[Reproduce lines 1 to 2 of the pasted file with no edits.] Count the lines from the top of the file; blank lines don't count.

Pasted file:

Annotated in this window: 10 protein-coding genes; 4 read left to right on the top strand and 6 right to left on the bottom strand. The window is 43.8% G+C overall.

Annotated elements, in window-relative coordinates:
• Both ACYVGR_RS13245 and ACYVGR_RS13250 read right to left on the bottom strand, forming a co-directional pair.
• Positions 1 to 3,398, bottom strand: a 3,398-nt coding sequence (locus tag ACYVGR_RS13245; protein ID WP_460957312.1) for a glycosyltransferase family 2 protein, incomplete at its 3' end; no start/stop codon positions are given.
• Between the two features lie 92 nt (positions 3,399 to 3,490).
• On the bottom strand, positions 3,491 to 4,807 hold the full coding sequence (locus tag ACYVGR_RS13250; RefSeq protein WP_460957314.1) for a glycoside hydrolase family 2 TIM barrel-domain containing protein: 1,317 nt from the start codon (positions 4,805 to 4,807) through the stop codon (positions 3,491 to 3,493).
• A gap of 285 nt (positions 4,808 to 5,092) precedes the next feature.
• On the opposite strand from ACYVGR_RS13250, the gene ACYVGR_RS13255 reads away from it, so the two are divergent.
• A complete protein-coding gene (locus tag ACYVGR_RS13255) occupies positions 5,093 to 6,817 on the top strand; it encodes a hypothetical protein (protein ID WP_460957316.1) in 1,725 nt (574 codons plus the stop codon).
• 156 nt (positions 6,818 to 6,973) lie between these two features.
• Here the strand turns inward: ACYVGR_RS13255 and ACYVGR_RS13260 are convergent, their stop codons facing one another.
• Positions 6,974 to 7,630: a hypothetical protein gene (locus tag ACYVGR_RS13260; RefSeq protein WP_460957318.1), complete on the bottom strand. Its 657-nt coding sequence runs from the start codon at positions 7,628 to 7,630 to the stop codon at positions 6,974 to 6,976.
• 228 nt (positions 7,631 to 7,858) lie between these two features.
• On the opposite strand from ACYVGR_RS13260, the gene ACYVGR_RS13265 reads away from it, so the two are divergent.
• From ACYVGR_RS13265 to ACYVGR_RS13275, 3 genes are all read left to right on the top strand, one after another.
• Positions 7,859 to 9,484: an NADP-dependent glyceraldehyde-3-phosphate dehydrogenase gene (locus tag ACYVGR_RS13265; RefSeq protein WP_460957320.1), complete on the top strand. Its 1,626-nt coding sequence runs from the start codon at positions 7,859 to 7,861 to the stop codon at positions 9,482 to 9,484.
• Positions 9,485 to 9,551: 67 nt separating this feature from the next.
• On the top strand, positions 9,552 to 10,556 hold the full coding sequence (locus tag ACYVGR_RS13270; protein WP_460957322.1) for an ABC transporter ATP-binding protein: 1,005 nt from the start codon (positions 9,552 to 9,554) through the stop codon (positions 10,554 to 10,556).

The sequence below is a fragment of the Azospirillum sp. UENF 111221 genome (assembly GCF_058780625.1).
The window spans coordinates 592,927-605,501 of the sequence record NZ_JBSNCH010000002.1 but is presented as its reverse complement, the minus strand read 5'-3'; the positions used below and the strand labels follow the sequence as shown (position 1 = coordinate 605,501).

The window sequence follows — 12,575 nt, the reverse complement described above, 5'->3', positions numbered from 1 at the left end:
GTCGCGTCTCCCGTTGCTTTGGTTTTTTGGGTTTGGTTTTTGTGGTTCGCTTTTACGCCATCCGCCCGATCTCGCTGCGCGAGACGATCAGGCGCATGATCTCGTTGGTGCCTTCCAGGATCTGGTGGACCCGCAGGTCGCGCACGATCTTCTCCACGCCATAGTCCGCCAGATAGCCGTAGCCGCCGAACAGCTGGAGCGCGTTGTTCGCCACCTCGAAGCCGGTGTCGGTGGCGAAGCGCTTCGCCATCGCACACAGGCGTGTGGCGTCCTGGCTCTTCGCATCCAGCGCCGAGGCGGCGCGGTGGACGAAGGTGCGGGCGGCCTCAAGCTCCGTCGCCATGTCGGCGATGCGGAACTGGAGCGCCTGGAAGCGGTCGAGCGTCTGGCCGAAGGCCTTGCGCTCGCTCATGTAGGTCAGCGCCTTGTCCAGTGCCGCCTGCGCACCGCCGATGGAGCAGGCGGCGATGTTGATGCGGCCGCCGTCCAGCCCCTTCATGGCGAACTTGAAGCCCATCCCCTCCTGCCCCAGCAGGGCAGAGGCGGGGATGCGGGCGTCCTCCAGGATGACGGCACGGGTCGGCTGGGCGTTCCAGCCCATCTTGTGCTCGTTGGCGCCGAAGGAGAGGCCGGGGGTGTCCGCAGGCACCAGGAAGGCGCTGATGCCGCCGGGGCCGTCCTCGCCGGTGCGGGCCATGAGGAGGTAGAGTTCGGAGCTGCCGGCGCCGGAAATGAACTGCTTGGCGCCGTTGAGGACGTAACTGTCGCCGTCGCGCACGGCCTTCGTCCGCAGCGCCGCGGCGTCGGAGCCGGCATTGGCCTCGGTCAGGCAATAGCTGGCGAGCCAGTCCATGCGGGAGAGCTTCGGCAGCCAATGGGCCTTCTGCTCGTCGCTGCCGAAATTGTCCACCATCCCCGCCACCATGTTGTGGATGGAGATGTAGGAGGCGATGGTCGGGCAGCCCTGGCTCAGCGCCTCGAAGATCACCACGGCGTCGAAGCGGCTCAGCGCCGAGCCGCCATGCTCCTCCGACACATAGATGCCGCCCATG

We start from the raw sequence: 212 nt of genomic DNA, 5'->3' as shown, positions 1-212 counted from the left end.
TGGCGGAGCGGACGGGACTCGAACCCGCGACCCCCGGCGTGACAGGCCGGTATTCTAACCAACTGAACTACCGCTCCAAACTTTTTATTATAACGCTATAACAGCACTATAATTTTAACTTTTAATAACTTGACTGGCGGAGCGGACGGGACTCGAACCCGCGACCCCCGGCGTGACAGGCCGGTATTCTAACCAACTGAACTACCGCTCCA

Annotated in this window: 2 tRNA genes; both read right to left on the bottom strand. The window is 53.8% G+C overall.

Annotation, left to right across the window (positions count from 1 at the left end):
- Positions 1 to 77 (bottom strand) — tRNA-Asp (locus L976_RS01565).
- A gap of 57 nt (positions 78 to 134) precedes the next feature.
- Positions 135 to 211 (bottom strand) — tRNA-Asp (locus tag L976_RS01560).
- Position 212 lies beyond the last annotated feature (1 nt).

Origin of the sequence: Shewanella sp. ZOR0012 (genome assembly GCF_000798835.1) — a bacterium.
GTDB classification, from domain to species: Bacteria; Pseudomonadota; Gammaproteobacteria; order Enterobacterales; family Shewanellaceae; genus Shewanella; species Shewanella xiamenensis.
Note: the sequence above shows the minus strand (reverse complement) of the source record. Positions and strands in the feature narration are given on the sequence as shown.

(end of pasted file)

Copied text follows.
Annotated in this window: 10 protein-coding genes; 4 read left to right on the top strand and 6 right to left on the bottom strand. The window is 43.8% G+C overall.

Annotated elements, in window-relative coordinates: